The Washington Post reported that two new names have emerged as top contenders for Secretary of Education in the Biden Administration.

Laura Meckler and Valerie Strauss wrote:

Two lesser-known educators have emerged as top candidates for education secretary — a former dean at Howard University and the commissioner of schools in Connecticut, people familiar with the process said.
The first is Leslie T. Fenwick, dean emeritus of the Howard University School of Education and a professor of educational policy and leadership. The second is Miguel Cardona, who last year was named the top education official in Connecticut.

Both have positions that could draw fire, though in different ways. Fenwick is a fierce critic of many attempts at education reform, including some touted by President Barack Obama’s Education Department. Cardona has promoted a return to school buildings during the pandemic, saying it is imperative to get children back to face-to-face learning.

The situation remains fluid, and no decisions have been made. Three people familiar with the process said the transition committee is focusing its attention on these two candidates at the moment. Another person cautioned that others are in the mix. All four spoke on the condition of anonymity to discuss internal conversations.

Fenwick has criticized education programs such as Teach For America — a nonprofit that for years recruited only new college graduates, gave them five weeks of summer training and placed them in high-need schools — and the move to inject competition and corporate-inspired management techniques into schools. She’s also spoken against for-profit charter schools and taxpayer-funded private school vouchers.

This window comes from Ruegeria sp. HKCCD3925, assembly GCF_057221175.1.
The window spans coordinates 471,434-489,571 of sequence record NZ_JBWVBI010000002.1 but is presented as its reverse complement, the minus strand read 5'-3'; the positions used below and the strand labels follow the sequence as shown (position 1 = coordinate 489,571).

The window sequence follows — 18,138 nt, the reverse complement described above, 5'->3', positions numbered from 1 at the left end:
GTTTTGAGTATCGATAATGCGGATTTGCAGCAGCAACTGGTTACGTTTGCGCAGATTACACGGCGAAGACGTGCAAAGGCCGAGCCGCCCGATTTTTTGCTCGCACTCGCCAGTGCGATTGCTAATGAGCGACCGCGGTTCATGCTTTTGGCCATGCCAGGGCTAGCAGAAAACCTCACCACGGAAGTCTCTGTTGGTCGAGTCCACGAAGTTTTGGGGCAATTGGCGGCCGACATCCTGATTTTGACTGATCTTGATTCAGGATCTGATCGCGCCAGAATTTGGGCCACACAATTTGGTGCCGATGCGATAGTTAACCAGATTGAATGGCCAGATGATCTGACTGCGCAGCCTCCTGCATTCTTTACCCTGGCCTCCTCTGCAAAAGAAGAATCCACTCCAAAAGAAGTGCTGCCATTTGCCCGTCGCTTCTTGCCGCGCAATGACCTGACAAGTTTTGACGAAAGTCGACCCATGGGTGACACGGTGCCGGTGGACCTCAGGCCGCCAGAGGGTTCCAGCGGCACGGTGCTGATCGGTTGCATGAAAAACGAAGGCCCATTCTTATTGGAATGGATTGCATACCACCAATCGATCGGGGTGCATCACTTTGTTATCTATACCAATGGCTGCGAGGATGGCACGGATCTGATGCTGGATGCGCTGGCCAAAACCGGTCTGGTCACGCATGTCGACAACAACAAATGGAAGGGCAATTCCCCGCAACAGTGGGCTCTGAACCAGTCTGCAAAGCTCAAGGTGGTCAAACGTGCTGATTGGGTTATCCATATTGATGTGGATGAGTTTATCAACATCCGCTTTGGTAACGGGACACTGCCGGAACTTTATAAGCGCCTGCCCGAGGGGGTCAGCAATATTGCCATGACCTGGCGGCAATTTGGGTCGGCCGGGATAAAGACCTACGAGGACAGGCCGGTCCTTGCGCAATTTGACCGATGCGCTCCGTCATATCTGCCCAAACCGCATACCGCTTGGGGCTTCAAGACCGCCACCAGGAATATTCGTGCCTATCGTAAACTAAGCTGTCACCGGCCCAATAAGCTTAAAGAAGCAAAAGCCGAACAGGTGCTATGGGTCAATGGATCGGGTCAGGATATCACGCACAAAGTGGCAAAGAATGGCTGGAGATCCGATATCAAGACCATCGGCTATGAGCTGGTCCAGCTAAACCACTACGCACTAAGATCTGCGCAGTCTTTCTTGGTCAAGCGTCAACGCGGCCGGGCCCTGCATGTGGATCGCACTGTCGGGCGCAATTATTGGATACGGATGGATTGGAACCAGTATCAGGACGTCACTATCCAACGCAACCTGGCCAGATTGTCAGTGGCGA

She does not just argue that these ideas are misguided but calls them “schemes” that drain money from public schools, driven by people looking to profit from public education. She also says advocacy for these policies is a form of resistance to the Brown v. Board of Education Supreme Court decision.

“These schemes are often viewed as new and innovative, but when you look at the history of these schemes — and I use the word ‘schemes’ purposefully — you find that they are rooted in resistance to the Brown legal decision,” Fenwick said in a video published in September.
Instead, Fenwick advocates for more equitable school funding formulas and better access to credentialed and committed teachers.

Cardona was named Connecticut’s education commissioner last year and formally installed after a legislative vote in February. He began his career as a fourth-grade teacher, became the youngest principal in the state at 28 and was named principal of the year in 2012. He also served as co-chairman of a state task force examining achievement gaps.

After the pandemic forced schools to close, he worked to procure devices for students who needed them to participate in remote schooling and pushed to reopen buildings.

“We will continue to do everything we can to ensure as many children as possible have access to opportunities for in-person learning,” Cardona said this month. That comment came in response to teachers union demands that the state meet certain safety precautions or close buildings...

Cardona sees an urgency to in-person school and has pushed districts to offer that to parents, said spokesman Peter Yazbak.

“His position has been that in-person learning is the way that we best address the educational crisis caused by the closure of schools last spring,” he said. “A lot of people who are not from Connecticut assume that Connecticut is just Greenwich. But we have a lot of urban districts with students who have social and emotional needs as well as academic needs. The best way for them to get the services they need is in school, with counselors and their teachers…”

Cardona’s parents moved to Connecticut from Puerto Rico and were living in a housing project in Meriden when he was born. Under his tenure, Connecticut became the first state to require high schools to offer courses on Black and Latino studies.